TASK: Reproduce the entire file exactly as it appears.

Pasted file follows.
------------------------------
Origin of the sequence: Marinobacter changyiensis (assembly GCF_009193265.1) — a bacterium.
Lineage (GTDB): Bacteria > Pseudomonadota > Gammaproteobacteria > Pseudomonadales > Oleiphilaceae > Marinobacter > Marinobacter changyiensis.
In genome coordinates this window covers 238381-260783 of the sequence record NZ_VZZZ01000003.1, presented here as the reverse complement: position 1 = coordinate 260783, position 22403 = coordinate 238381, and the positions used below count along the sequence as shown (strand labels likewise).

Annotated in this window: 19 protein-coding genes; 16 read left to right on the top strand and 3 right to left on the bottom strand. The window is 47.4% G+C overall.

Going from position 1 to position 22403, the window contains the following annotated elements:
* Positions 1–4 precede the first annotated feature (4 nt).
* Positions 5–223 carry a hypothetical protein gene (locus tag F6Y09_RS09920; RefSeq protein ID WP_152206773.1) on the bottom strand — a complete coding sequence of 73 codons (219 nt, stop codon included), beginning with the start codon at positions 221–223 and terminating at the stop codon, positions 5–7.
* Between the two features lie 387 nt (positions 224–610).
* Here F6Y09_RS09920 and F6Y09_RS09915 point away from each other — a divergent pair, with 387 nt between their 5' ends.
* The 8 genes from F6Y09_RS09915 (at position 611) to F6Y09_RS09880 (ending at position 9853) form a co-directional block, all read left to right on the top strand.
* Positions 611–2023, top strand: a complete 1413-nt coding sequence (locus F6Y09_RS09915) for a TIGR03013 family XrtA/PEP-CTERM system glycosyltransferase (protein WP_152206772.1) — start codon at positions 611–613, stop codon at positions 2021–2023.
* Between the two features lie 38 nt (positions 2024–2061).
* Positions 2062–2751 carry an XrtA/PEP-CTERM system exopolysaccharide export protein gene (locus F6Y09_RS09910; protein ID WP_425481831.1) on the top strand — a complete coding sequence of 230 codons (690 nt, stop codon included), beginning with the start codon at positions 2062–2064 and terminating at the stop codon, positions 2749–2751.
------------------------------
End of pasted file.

Origin of the sequence: Marinobacter changyiensis (assembly GCF_009193265.1) — a bacterium.
Lineage (GTDB): Bacteria > Pseudomonadota > Gammaproteobacteria > Pseudomonadales > Oleiphilaceae > Marinobacter > Marinobacter changyiensis.
In genome coordinates this window covers 238381-260783 of the sequence record NZ_VZZZ01000003.1, presented here as the reverse complement: position 1 = coordinate 260783, position 22403 = coordinate 238381, and the positions used below count along the sequence as shown (strand labels likewise).

Annotated in this window: 19 protein-coding genes; 16 read left to right on the top strand and 3 right to left on the bottom strand. The window is 47.4% G+C overall.

Going from position 1 to position 22403, the window contains the following annotated elements:
* Positions 1–4 precede the first annotated feature (4 nt).
* Positions 5–223 carry a hypothetical protein gene (locus tag F6Y09_RS09920; RefSeq protein ID WP_152206773.1) on the bottom strand — a complete coding sequence of 73 codons (219 nt, stop codon included), beginning with the start codon at positions 221–223 and terminating at the stop codon, positions 5–7.
* Between the two features lie 387 nt (positions 224–610).
* Here F6Y09_RS09920 and F6Y09_RS09915 point away from each other — a divergent pair, with 387 nt between their 5' ends.
* The 8 genes from F6Y09_RS09915 (at position 611) to F6Y09_RS09880 (ending at position 9853) form a co-directional block, all read left to right on the top strand.
* Positions 611–2023, top strand: a complete 1413-nt coding sequence (locus F6Y09_RS09915) for a TIGR03013 family XrtA/PEP-CTERM system glycosyltransferase (protein WP_152206772.1) — start codon at positions 611–613, stop codon at positions 2021–2023.
* Between the two features lie 38 nt (positions 2024–2061).
* Positions 2062–2751 carry an XrtA/PEP-CTERM system exopolysaccharide export protein gene (locus F6Y09_RS09910; protein ID WP_425481831.1) on the top strand — a complete coding sequence of 230 codons (690 nt, stop codon included), beginning with the start codon at positions 2062–2064 and terminating at the stop codon, positions 2749–2751.